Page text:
There are many icons of haute couture, but only one that can leave such a piercing mark on your psyche and wittingly convince you that you have intimately witnessed the work of a master. Valentino: The Last Emperor is not a hyperbolic, overrated or tacky documentary of passing trends like many others, but rather a unique, abiding and eye-opening glance at the boisterous life of a legendary fashion designer who vehemently seeks pleasure only to be disappointed by its fleeting and faulty nature.
How many times do you get the chance to get personal with one of the world’s most famous renowned fashion idols? Journalist Matt Tyrnauer is interested in bringing the viewer closer to Garavani’s hectic and private inner thoughts and struggles, even if it means encroaching on the most raucous, confidential elements of the Italian designer’s life. The director not only offers us an exclusive peek into the business and love quarrels of the great Valentino, but also an in-depth look at his motivations, labor and lifelong legacy. Even if you are not an ardent fan of him or even a connoisseur, you will certainly find this documented piece of raw footage enlightening or at the very least intriguing, whether you have struggled with depression and the pangs of success or not.
Whenever Valentino makes an appearance at the end of a show, there is no fulfilled, satisfied expression on his face, no glorious, entitled gestures or affection shown towards the audience. But somehow, despite his unobtrusive demeanor and the number of world-renowned celebrities who accompany him at his events, Valentino’s elusiveness and dark, engrossing charisma make him the star of every festival he attends. There is something gracefully tragic about his consistent reaction to fame – he acknowledges it, he revels in it occasionally, but he does not abuse it or take it for granted. That being said, Tyrnauer’s film does not shy away from parading the designer’s staggering opulence. With countless luxurious mansions spread across the world (from London, New York and Paris to Tuscany and Gstaad), private jets and considerably large, extravagant yachts, Valentino seems to have it all. And yet, the movie tactfully remarks the fact that material possessions are not quite what they are cracked up to be. Since the man’s yearning cannot be quenched, every new possession, lavishing collection and exhilarating event turns into another bleak, unfulfilling addition. Coming from any other source or from someone who is not as rich, the underlining message of Valentino: The Last Emperor might have seemed trite, cliché or even unfeasible. But Valentino’s insatiable longing is patently visible on screen. And pairing it with various instances of his flamboyant lifestyle is Tyrnauer’s silent genius at work.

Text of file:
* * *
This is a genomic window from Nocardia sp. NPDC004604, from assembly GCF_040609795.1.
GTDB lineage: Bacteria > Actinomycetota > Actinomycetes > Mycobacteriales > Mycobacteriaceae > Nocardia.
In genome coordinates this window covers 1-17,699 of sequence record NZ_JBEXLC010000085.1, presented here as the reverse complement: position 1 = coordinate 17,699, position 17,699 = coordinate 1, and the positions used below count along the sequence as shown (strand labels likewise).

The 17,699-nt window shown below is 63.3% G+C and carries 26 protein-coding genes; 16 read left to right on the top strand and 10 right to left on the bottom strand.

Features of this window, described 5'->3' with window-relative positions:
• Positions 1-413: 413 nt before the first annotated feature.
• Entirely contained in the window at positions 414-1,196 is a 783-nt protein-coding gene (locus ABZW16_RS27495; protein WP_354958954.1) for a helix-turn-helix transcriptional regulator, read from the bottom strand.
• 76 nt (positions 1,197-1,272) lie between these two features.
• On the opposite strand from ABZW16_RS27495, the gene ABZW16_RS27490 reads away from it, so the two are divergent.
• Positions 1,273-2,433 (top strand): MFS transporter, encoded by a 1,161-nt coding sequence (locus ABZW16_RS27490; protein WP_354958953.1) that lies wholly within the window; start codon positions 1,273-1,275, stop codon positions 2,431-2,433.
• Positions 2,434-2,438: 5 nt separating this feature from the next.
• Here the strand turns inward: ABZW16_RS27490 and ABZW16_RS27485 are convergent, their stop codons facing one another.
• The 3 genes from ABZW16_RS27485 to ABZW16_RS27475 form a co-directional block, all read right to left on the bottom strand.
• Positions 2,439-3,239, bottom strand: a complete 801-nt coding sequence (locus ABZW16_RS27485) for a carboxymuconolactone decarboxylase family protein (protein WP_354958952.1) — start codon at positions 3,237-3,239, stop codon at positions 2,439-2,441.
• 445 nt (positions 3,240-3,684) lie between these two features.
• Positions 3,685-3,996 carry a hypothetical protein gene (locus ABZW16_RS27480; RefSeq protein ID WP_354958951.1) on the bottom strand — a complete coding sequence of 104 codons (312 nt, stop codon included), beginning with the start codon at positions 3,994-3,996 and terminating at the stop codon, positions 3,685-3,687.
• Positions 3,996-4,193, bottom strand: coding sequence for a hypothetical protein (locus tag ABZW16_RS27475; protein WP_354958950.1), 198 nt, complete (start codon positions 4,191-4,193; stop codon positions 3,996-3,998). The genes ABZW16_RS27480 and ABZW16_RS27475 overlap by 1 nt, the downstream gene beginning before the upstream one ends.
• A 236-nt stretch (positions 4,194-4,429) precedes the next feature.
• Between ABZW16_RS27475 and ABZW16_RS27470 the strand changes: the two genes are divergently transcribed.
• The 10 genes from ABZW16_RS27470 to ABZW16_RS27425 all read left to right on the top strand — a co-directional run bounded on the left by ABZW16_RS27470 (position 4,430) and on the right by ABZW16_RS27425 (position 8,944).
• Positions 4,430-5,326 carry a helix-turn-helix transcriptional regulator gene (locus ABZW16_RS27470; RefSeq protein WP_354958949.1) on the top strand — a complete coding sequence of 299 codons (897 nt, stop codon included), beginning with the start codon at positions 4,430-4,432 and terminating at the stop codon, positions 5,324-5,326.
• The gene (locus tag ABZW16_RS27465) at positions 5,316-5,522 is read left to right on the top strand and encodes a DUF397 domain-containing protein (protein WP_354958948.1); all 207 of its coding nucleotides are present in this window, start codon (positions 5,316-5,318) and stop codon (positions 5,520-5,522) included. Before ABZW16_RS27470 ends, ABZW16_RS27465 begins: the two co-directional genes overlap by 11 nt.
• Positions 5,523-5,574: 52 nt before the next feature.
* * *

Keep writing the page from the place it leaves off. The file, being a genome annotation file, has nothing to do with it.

Filmed over the course of two years, the most gripping aspect of the documentary is the sincere, unfiltered look into Valentino’s enduring relationship with his trustworthy business partner and former lover, Giancarlo Giammetti. Although there is rare footage of Princess Diana, Jacqueline Kennedy, George Clooney and many others scattered throughout the film, nothing comes close to the interaction between Giammetti and Valentino. After their romantic affair began to wither, the two still continued their collaboration professionally and have not been apart for more than a month in the past four decades. Although their relationship is unique and captivating, Tyrnauer does not offer the couple the courtesy of turning off his camera when the two are in disagreement or even at each other’s throats. As such, little jabs, insults, heated arguments and full-blown tantrums are omnipresent. However, one thing becomes apparent – Valentino would not have become an emperor without the financial prowess and continued support of the beloved Giammetti.
Overlapping breathtaking experiences, seemingly bottomless wealth and a deep sense of emptiness, Valentino: The Last Emperor is almost a psychological case study of anhedonia. Although Tyrnauer ostentatiously displays material abundance, he does not glamorize it or let the viewer indulge in it for too long without a bittersweet reminder of its limited effects. “I wanted to show who I am, because I couldn’t care less” – Valentino states in response to his film – and through that offers an irreplaceable masterpiece which is not so much a fashion documentary as it is a vulnerable, candid glimpse into the crude life of a guru-like figure.